IRDye78-CA, photobleach when the fluence rates exceeds their photobleaching threshold. Figure 10 Overexpressed p-gp (a) and low expressed p-gp (b) is labeled by CdTe quantum dot as observed under confocal microscope.22 When the photostability of the Q-dots was compared with a organic dye, FITC; fluorescence of Q-dots remained unchanged even after 30 min whereas FITC luminescence became diminished over this time period. (Figure 11)22 The first in vivo targeting and imaging of peptide based NIR Q-dots has been reported.24 Arginie-glycine-aspartic acid (RGD) peptidelabeled CdTe(ZnS) core-shell Q-dots have been used to image integrin v3-positive tumor vasculature. Integrin v3 is overexpressed in some cancer cells such as breast, ovarian and prostate and in almost all tumor vasculature. Inhibition of integrin v3 requires its precise detection and NIR Q-dots have great potential in its imaging and image-guided surgery of the cancer cells. In vivo NIR fluorescence imaging of U87MG tumor-bearing mice shows the precise location of the tumor cell after injection Figure 11 Photostability of Q-dots (the top row) conjugated to Tca8113/BLM tongue cancer cells remain unchanged when fluorescence was observed in the interval of 5 minutes. The bottom rows show the emission of FITC conjugated signals.22 of 200 pmol QD705-RGD (emission maximum= 705nm) (Figure 12) 24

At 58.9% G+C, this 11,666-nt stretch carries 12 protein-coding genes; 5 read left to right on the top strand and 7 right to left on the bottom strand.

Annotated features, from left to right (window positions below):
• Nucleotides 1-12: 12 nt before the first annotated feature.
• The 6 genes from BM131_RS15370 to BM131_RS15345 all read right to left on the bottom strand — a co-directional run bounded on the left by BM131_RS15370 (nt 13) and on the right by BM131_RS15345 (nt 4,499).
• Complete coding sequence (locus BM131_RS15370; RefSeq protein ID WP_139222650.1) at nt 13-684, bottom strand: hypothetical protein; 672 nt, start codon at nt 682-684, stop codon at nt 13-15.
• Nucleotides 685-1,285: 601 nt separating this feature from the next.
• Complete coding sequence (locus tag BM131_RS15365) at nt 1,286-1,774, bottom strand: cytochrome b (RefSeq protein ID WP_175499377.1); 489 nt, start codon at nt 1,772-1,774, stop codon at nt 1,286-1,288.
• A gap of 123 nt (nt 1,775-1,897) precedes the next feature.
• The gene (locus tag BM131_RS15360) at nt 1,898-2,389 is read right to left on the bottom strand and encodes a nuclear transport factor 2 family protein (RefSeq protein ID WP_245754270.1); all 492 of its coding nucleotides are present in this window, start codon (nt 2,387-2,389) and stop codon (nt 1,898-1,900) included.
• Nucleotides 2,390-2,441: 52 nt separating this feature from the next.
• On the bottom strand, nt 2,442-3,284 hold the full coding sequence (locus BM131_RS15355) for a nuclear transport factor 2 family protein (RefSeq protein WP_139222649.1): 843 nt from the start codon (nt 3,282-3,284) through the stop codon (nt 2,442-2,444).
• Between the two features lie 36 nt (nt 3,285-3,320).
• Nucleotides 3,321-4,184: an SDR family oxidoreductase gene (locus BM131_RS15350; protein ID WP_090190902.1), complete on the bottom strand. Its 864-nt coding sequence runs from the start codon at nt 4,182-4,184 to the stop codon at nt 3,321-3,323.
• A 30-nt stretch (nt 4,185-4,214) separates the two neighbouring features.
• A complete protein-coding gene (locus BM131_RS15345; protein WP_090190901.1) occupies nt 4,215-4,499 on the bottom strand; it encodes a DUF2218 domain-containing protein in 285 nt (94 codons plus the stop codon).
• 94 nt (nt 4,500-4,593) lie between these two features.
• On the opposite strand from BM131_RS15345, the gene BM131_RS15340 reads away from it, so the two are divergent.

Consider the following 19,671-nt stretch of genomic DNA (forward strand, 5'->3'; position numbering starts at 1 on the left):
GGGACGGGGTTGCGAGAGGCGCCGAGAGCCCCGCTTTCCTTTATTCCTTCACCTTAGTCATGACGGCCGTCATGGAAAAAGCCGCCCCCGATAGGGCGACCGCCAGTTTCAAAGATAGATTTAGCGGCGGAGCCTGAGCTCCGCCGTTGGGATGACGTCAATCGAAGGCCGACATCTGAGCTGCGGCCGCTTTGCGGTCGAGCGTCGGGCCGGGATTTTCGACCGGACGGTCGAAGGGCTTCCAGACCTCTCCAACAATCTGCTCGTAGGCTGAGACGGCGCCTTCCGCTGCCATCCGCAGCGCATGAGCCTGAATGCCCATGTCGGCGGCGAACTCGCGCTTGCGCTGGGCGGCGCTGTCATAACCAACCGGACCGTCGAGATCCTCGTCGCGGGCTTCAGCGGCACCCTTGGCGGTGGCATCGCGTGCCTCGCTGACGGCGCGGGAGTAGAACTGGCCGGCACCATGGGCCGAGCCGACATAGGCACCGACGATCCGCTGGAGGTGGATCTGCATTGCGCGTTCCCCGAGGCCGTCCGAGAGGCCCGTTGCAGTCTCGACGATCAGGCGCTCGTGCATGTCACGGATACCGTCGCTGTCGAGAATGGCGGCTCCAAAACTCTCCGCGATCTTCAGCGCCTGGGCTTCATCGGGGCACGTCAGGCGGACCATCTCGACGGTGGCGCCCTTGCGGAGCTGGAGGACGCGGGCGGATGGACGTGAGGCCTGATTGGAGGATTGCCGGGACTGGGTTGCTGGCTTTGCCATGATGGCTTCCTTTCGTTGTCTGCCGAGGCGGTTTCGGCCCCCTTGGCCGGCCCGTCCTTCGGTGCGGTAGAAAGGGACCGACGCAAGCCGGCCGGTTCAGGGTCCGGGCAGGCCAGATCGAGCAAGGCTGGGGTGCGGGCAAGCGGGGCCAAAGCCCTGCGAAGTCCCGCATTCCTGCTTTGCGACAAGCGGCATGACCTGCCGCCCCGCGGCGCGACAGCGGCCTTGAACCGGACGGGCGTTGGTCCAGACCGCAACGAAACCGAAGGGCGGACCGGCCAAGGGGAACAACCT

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Newsletter of North East India Research Forum ZnS capping can stop air oxidation of the surface though it failed to eliminate UV assisted oxidation of the CdSe surface (Figure 14).25 The Figure 12 U87MG tumor cell mapping by QD705-RGD (left) and QD705 (right).24 Quantum dots and cytotoxicity Though quantum dots are supposed to revolutionize clinical diagnostics and surface oxidation can be reduced to almost zero by adding more layers to the Q-dots which is also a requirement to enhance biocompatibility. It is more difficult to stop UV light or inflammatory response assisted CdSe surface oxidation in vivo. Surface modifications by using polymer coating or lipid-micelles with protein cross-linking may successfully protect the surface from deterioration. More research in this field will make quantum dots an appealing replacement of the organic dyes.